There are two high level approaches for imposing company-wide policies concerning information, although the two can overlap.
One approach is manual, which is to say, creating, announcing and distributing a written policy to the people handing information, where the policy tells them steps to take when handling different kinds of information. Such a policy can provide instructions about what types of information are covered by policy, who information may be shared with, where to store it, and even how to label it (where such labels become metadata concerning the information being labeled). There are systems which allow or require people to apply labels to their electronic documents as each document is created, but the labels are still created using the time and attention of a person.
The other approach is automated, which is to say, using software to examine document content and metadata. Such software can find, label, sort, and categorize information. Software can also trigger workflows according to pre-established policies, such as announcing an alert or blocking a user from opening an email if a virus is found within its metadata or content.
There are tradeoffs between manual and automated processes. Sophisticated software can be expensive to purchase and time-consuming to configure and re-configure as a company’s personnel and systems change. And even the most elaborate software still requires some manual effort. But manual processes can be expensive and sloppy compared to automated processes. People aren’t usually rewarded for putting extra time and effort to follow information handling policies, and they can become fatigued and make mistakes.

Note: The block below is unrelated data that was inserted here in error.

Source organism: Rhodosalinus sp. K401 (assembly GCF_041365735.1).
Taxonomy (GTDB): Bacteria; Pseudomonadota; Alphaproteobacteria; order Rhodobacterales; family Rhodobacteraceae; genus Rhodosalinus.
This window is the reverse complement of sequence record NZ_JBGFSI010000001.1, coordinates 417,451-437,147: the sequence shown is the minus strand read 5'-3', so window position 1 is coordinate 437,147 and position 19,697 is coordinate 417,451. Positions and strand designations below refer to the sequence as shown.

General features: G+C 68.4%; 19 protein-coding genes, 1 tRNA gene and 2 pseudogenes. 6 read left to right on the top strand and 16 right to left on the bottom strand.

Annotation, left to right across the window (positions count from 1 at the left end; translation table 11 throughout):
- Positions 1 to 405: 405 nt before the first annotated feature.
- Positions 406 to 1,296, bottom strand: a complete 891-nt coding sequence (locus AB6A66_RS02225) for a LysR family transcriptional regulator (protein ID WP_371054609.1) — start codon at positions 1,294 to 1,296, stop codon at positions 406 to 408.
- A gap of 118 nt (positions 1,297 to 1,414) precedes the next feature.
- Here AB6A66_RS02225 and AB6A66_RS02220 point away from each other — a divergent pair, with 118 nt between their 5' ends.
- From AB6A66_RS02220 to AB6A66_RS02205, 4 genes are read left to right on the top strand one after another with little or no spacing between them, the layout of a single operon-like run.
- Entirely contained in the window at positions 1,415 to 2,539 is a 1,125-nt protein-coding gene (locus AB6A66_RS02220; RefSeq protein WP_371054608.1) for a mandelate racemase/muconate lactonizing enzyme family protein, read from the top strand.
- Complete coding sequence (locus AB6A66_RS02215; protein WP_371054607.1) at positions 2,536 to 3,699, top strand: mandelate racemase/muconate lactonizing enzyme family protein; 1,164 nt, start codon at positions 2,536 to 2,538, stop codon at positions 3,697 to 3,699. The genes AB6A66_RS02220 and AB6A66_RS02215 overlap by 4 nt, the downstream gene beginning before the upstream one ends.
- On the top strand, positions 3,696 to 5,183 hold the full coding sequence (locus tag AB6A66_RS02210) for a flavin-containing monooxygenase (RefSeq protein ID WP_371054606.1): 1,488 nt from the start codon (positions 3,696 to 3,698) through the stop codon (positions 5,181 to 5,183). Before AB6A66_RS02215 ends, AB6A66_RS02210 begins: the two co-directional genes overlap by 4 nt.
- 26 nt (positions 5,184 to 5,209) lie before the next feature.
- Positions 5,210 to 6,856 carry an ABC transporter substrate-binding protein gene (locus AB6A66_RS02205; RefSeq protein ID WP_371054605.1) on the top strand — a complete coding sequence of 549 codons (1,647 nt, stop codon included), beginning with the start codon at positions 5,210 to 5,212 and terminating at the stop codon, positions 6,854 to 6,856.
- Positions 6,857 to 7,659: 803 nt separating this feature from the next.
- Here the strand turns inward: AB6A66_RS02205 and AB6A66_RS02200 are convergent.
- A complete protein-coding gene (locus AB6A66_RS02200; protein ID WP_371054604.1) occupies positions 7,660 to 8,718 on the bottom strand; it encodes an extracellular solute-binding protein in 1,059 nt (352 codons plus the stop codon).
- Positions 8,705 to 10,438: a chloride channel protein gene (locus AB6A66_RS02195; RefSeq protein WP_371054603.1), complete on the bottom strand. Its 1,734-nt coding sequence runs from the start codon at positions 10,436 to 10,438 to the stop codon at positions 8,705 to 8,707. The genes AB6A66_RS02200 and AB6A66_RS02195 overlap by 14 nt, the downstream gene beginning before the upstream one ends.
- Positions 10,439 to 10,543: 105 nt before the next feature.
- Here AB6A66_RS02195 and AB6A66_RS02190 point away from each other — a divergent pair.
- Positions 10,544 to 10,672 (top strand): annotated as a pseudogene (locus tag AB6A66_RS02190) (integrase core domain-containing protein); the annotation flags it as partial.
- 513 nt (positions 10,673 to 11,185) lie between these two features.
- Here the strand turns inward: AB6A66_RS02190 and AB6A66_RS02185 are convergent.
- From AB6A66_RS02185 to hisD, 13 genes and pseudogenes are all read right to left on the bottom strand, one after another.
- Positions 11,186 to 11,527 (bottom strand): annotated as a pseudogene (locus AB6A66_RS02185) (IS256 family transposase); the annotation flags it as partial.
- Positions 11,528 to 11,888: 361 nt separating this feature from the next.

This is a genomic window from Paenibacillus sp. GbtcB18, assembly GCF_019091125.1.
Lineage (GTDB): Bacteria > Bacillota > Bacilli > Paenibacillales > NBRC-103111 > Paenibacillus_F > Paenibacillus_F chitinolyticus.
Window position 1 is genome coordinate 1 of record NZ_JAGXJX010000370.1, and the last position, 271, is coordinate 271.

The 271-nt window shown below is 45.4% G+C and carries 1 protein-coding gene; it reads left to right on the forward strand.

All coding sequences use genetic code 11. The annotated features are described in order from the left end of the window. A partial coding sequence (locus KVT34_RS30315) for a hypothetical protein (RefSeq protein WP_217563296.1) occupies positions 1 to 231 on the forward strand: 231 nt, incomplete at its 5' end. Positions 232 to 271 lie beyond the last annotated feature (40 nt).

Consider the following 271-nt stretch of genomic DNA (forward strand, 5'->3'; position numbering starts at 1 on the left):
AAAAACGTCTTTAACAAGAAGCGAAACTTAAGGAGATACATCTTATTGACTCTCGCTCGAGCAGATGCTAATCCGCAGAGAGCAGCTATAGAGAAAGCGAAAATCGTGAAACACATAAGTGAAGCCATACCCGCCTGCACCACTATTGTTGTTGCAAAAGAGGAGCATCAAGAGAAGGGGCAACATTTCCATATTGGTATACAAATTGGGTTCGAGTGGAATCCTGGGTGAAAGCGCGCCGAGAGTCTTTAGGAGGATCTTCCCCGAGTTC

For companies with significant information handling needs hybrid processes involving both manual and automated elements are pretty standard at this point, although the technology side is advancing by leaps and bounds.
One of the major topics of this blog will be eDiscovery, an ideal sphere in which to examine the tradeoffs between manual and automated information handling. In eDiscovery pending legal action(s) force organizations to develop policies for handling large volumes of company information. The manual information handling elements of eDiscovery can be the most expensive information handling processes of all when they involve can document-by-document review of vast quantities of electronic document by attorneys, who typically work for high hourly fees. Because of the expense of attorneys reviewing large number of documents, in recent years there has been an explosion of impressive automated solutions for information handling. But there remain tradeoffs between manual and automated processes, and policies must be developed to govern both.